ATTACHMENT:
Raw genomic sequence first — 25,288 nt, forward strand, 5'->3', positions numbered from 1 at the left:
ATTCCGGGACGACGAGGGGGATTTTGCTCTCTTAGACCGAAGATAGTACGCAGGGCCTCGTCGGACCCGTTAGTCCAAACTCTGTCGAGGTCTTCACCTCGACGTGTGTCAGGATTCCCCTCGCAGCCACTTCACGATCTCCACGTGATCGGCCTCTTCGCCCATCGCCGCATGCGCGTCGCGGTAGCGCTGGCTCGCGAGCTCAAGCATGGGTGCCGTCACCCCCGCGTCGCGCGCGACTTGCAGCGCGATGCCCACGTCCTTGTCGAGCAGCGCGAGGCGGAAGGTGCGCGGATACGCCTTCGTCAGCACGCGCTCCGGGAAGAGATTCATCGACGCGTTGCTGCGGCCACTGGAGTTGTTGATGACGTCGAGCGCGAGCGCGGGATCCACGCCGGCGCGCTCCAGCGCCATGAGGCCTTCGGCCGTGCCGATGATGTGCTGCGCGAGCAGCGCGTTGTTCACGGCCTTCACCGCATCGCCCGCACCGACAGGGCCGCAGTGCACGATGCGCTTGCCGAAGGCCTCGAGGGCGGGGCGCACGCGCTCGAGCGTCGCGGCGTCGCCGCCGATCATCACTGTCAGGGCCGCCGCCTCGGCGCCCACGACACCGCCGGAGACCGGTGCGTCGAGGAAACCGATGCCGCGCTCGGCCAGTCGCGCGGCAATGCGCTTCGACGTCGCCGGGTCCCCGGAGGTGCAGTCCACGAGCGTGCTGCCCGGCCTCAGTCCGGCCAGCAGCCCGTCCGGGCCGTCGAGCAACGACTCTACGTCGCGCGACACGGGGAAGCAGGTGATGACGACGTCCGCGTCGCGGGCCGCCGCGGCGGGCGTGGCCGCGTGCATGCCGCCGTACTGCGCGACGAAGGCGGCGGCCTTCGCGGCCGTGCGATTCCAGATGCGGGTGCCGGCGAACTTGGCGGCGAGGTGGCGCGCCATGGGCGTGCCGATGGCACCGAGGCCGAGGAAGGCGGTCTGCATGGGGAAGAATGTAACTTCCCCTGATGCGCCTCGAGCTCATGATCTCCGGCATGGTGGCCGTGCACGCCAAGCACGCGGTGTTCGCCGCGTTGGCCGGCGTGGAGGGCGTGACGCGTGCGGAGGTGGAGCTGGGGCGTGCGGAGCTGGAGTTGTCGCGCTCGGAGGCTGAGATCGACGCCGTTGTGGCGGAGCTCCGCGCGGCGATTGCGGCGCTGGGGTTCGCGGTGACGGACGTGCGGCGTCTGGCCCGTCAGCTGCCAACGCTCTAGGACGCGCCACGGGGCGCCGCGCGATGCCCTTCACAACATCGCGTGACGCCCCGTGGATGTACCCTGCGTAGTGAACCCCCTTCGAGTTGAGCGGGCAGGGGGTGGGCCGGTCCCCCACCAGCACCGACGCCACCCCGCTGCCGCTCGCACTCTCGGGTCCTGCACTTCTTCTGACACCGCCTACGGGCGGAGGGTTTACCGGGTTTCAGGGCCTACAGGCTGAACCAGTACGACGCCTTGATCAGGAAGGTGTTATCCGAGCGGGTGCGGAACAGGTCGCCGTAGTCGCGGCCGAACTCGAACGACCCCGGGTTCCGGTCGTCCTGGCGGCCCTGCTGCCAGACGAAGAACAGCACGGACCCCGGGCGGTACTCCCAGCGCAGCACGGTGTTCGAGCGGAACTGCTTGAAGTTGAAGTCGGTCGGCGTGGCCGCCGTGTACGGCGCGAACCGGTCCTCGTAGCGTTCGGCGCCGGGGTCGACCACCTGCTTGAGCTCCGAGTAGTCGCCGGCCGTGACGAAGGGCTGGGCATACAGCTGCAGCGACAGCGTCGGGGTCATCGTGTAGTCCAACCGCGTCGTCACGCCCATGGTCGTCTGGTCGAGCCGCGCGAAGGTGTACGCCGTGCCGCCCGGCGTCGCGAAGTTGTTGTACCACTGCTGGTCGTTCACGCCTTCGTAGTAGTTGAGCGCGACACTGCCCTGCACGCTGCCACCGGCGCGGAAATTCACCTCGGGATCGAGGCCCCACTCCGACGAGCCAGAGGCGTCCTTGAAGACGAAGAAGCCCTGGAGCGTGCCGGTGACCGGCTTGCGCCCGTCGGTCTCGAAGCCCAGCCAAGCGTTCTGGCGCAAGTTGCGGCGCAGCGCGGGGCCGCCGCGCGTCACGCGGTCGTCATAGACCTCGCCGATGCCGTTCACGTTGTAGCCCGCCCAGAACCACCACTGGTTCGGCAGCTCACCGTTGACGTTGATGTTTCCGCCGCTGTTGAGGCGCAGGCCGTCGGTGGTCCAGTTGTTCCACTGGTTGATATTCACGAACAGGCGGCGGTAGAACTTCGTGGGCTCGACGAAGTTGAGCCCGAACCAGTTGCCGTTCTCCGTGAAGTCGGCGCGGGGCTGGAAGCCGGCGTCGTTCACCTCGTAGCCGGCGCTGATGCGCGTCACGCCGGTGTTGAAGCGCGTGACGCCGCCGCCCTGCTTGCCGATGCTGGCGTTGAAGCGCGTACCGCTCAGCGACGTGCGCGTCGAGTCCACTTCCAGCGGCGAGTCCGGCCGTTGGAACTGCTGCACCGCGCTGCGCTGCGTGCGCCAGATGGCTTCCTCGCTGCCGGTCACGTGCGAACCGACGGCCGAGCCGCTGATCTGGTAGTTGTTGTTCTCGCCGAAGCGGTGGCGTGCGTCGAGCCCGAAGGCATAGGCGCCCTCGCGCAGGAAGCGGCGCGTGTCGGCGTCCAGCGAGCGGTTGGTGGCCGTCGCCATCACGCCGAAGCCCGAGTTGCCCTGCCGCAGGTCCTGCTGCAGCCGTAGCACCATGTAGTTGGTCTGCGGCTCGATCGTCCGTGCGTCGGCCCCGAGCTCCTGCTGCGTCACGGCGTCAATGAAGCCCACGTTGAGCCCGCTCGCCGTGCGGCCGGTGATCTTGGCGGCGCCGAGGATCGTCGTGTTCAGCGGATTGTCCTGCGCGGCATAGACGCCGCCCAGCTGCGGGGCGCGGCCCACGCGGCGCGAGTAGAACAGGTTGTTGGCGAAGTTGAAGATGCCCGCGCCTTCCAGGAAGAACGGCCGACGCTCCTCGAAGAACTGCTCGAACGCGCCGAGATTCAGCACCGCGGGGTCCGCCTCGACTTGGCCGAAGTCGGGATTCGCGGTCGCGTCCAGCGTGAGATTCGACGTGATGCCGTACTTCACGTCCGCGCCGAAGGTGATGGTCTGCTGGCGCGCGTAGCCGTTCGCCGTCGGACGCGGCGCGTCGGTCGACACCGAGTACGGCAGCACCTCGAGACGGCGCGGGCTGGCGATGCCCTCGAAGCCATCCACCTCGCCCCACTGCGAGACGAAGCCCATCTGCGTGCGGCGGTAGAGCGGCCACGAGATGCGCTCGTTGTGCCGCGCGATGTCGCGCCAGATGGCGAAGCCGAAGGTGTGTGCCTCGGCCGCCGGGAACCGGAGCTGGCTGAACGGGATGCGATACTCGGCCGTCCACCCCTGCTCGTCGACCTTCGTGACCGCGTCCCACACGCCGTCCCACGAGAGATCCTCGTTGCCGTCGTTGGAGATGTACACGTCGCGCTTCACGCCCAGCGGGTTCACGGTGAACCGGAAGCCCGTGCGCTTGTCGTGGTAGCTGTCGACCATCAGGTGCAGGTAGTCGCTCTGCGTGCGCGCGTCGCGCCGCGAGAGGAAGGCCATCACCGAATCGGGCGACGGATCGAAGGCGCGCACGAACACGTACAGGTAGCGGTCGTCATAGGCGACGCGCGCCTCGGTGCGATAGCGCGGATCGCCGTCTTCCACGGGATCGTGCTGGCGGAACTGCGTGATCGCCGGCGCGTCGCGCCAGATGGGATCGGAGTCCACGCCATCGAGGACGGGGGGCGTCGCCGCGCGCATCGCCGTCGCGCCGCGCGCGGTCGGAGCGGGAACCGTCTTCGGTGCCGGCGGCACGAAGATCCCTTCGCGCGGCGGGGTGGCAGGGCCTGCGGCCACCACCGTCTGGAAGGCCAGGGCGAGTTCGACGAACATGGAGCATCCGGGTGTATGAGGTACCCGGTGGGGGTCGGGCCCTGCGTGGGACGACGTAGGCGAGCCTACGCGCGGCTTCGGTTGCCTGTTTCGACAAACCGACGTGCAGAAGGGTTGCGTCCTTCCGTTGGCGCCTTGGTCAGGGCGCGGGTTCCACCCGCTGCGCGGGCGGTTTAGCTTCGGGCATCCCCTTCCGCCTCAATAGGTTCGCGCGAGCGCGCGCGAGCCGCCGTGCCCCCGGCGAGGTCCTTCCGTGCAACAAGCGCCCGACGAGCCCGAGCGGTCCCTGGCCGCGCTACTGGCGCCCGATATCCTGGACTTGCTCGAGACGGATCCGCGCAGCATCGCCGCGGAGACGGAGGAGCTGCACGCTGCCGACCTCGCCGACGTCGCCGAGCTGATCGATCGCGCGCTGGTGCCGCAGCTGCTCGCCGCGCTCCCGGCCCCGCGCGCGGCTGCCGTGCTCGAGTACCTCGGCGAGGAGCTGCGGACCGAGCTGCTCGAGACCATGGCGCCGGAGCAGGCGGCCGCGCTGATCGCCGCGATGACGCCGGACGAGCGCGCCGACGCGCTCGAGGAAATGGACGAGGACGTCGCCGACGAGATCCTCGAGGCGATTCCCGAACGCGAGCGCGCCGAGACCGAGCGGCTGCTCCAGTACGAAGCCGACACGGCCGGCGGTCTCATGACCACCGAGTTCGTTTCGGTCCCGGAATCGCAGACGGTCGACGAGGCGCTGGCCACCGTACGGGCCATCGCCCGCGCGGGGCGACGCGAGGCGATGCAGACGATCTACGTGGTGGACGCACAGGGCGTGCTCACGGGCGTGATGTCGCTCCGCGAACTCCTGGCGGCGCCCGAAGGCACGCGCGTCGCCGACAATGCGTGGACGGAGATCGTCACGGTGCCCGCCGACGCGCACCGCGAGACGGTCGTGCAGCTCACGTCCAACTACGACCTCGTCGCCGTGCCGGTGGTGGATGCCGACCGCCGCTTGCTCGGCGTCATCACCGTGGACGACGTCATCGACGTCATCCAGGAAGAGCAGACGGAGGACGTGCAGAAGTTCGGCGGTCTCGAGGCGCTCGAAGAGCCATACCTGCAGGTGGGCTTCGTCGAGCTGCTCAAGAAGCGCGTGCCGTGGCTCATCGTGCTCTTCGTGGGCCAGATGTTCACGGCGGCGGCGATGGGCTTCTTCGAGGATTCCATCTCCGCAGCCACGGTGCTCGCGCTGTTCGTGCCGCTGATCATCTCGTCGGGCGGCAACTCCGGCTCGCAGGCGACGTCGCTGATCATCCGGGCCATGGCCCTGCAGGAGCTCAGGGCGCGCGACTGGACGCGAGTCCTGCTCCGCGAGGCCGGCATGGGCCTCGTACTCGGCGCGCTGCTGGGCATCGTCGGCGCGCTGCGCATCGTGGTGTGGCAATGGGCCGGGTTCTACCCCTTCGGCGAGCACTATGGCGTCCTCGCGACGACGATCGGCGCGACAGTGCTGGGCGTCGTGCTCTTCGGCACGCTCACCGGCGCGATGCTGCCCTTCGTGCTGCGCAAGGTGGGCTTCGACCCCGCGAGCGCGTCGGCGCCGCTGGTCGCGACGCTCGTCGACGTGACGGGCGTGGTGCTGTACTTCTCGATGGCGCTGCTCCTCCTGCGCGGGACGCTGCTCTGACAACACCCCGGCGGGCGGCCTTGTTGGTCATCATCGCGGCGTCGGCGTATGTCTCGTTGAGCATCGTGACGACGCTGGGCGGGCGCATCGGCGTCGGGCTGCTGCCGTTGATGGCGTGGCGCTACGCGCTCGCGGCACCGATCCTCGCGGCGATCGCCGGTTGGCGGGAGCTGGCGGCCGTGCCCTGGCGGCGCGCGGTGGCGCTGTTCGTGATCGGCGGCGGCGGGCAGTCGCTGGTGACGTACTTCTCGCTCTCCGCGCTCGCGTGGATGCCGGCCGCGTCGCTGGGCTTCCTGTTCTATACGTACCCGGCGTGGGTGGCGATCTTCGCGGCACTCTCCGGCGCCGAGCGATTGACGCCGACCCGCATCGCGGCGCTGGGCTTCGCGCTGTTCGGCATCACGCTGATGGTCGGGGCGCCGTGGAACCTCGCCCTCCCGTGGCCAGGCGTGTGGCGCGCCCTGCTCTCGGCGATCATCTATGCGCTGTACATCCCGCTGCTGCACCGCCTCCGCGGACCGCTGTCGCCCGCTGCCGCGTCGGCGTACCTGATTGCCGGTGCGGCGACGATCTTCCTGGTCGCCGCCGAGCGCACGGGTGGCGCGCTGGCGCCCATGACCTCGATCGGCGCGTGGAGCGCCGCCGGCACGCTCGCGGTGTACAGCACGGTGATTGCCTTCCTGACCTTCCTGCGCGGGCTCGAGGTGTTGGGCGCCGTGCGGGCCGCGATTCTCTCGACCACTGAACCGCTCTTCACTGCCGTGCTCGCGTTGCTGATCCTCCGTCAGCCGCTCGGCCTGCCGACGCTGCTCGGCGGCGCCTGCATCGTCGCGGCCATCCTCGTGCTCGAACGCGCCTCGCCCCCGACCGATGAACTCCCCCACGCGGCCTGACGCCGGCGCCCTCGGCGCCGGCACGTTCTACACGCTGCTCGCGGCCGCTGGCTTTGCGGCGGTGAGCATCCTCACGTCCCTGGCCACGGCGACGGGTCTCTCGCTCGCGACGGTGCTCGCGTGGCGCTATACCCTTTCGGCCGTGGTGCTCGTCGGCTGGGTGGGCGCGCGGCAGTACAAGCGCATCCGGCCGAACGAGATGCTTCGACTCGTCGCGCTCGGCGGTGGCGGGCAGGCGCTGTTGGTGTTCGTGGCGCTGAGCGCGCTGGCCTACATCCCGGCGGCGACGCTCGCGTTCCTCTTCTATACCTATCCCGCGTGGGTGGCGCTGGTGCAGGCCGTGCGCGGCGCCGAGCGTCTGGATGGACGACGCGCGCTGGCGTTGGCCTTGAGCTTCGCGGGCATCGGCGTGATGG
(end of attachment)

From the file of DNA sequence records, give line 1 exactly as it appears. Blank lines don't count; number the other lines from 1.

Raw genomic sequence first — 25,288 nt, forward strand, 5'->3', positions numbered from 1 at the left: